minded, deep, angry, using profanity &c &c) with
a view to discussing the kind of person the poster is or the kind of postings he or she writes. You can argue with content of the posting
as regards Trollope and his contemporaries but not the attitudes of the poster as regards him or herself or the status you imagine the poster to have in "real" life; that is to discuss the listmember.
To argue with the kind or nature of a post itself is also to bring in
the personality and values of the person posting it. That is why
arguing against literary theory always ends in flame wars: to bring
this up is to argue against the identity of
someone else. The content about our 19th century terrain is fair game,
not other members. If a posting is overly long, if someone takes
to sending many tiny messages, or if you feel someone has insulted you in some way, get into contact with one of the listowners and she
will discuss it with the member offlist.
- Similarly, please refrain from categorizing "other groups" of people
on the list as different from a group to which the individual presumes
he or she belongs -- often such groupings are in the mind of
the poster and don't correspond to realities on lists
at all. Our list is a diverse place; anyone can join; right now
it is made up of teachers, readers and students, readers and
people interested in Trollope and his contemporaries, professional and
non-professional people. To begin to categorize one another is to
invite factionalism and stigmatizing, and takes us down the road to
discomfort and reified conflicts between groups
- No public corrections of other people's spelling, grammmar,
style, tone or other formal failures on list. If you genuinely
want to aid someone not to make a mistake, get into contact
with him or her offlist.
- No one is to discuss anyone else's personality
or behavior in front of all the members of the list as if that person
weren't there. If you do this, you will be politely told to desist;
if you do not desist, you will be unsubscribed. We also ask that members not badger anyone for
a reply. If, after
you have tried to elicit a reply for a second time, someone
does not answer your objection for whatever reason, leave
the person alone.
- Members are invited to propose reading modern historical novels
set in the 19th century and close film adaptations of books
by Trollope and all other 19th century writers.
Everyone is invited to discuss mention movies, TV
adaptations, documentaries and radio or other non-print media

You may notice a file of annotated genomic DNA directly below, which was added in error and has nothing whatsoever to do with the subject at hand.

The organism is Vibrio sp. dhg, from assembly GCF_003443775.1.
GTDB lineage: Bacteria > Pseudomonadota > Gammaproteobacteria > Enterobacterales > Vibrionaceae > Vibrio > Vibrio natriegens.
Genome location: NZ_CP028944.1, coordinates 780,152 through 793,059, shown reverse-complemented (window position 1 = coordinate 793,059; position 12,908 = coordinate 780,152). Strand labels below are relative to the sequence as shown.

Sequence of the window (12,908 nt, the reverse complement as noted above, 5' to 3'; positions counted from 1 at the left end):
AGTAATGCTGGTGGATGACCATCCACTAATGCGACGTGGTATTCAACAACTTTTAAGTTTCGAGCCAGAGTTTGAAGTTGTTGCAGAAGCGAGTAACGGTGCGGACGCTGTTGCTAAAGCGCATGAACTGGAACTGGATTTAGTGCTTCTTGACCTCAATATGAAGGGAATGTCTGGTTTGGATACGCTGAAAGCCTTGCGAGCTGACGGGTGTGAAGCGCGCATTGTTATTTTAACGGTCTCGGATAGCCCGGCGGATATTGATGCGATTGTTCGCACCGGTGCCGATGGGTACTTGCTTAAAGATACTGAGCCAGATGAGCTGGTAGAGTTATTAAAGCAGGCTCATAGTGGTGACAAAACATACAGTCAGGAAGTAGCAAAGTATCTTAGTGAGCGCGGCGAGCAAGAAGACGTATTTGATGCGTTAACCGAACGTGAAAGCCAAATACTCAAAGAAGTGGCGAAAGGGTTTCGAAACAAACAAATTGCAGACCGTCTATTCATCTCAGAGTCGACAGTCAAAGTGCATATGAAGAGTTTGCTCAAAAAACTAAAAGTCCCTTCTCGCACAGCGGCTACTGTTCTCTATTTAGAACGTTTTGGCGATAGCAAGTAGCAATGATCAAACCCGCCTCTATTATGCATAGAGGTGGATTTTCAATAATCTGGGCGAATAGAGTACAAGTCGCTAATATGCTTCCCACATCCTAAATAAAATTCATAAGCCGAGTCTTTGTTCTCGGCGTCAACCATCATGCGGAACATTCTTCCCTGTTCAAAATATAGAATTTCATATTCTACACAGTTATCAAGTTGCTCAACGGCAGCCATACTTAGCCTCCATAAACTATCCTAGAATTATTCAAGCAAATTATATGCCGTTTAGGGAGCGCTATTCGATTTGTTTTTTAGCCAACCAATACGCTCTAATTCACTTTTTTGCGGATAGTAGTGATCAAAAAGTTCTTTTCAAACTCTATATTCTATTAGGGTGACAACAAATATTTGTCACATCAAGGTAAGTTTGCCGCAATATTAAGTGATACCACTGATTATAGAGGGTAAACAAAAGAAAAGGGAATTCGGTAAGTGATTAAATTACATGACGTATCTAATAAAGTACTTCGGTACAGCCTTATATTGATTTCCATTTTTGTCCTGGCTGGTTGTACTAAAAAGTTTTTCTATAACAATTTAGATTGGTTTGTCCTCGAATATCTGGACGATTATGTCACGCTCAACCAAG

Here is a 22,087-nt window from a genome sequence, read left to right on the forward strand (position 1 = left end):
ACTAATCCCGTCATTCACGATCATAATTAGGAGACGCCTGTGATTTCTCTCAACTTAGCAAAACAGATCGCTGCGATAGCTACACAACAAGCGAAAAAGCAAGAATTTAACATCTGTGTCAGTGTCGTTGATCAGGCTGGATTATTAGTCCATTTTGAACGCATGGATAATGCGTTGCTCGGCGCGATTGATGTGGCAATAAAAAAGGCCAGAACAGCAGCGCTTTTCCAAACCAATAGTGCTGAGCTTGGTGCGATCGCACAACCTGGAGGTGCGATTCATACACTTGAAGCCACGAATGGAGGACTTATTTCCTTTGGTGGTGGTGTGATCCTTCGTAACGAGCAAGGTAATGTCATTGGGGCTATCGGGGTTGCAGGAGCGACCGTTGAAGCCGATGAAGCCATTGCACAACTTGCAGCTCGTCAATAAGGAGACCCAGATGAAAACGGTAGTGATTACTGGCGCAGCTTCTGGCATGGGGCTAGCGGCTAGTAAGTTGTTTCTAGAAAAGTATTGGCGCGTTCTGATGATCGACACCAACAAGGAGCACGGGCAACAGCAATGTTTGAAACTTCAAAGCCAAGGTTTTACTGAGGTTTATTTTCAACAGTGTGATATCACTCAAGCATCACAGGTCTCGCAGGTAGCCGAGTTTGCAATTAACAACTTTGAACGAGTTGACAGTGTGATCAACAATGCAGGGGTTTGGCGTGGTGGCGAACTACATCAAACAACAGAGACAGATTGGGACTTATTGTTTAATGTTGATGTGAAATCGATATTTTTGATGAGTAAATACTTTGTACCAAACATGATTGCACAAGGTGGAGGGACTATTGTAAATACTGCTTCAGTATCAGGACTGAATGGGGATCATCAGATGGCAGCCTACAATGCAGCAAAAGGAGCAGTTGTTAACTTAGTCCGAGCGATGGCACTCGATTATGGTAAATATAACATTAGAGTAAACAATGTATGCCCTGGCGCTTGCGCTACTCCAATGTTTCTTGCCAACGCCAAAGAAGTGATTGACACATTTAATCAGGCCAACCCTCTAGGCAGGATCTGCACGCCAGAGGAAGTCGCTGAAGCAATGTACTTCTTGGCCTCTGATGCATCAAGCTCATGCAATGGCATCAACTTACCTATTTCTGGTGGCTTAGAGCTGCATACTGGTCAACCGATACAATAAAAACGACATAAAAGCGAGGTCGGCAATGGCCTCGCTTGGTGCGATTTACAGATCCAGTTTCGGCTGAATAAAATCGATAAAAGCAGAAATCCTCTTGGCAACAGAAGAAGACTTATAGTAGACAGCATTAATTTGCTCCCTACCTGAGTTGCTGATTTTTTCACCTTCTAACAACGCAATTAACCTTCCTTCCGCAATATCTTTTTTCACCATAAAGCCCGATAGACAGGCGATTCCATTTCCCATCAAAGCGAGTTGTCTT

which directly relate to our subject matter. But we discourage
lengthy discussion of non-print media, movies, TV
adaptations, radio shows and famous personalities which
have nothing to do with Trollope or the 19th century. This is not
meant to be a list for chat and gossip.
- No attachments. We have set the list up
in such a way as to discard them, but don't try to put one
on. Present your message as part of your regular text.
- Please use clear subject headings, do not use "spoiler" warnings, and
do not simply hit the "reply" key when sending a posting.
You can preface a posting warning the reader that your discourse
necessitates your telling something from the end of a book the
group is reading or details from books the group as a whole
has not read. It is assumed that people coming onto Trollope-l have some serious interest in Trollope, that they would want to read his books far more than one time, and much of the talk assumes a familiar knowledge with Trollope's most famous books (the Barsetshire and Palliser ones). In fact, on this list we welcome
details from books we have not read, reviews, summaries,
critical discussions of things as ways of whetting appetites
for further reading ourselves. If you just hit "reply," the header
becomes detached from your subject; it also creates a trail of repeats that
make the digests into a mess that becomes difficult to read.
- No ranting against or bashing authors, characters,
art, periods, literary theory, specific books or kinds of books.
- Finally, when you post, please sign your name (a given and last name, not an obvious or
unreal pseudonym or net handle). This makes
it easier for other listmembers to reply and helps build a sense of
community and accountability among the members of the list.
Trollope19thCStudies archives are located in several places: 1) at Michael Powe's website;
and 2)yahoo archives online; 3) through Google; -- plus of course right here!.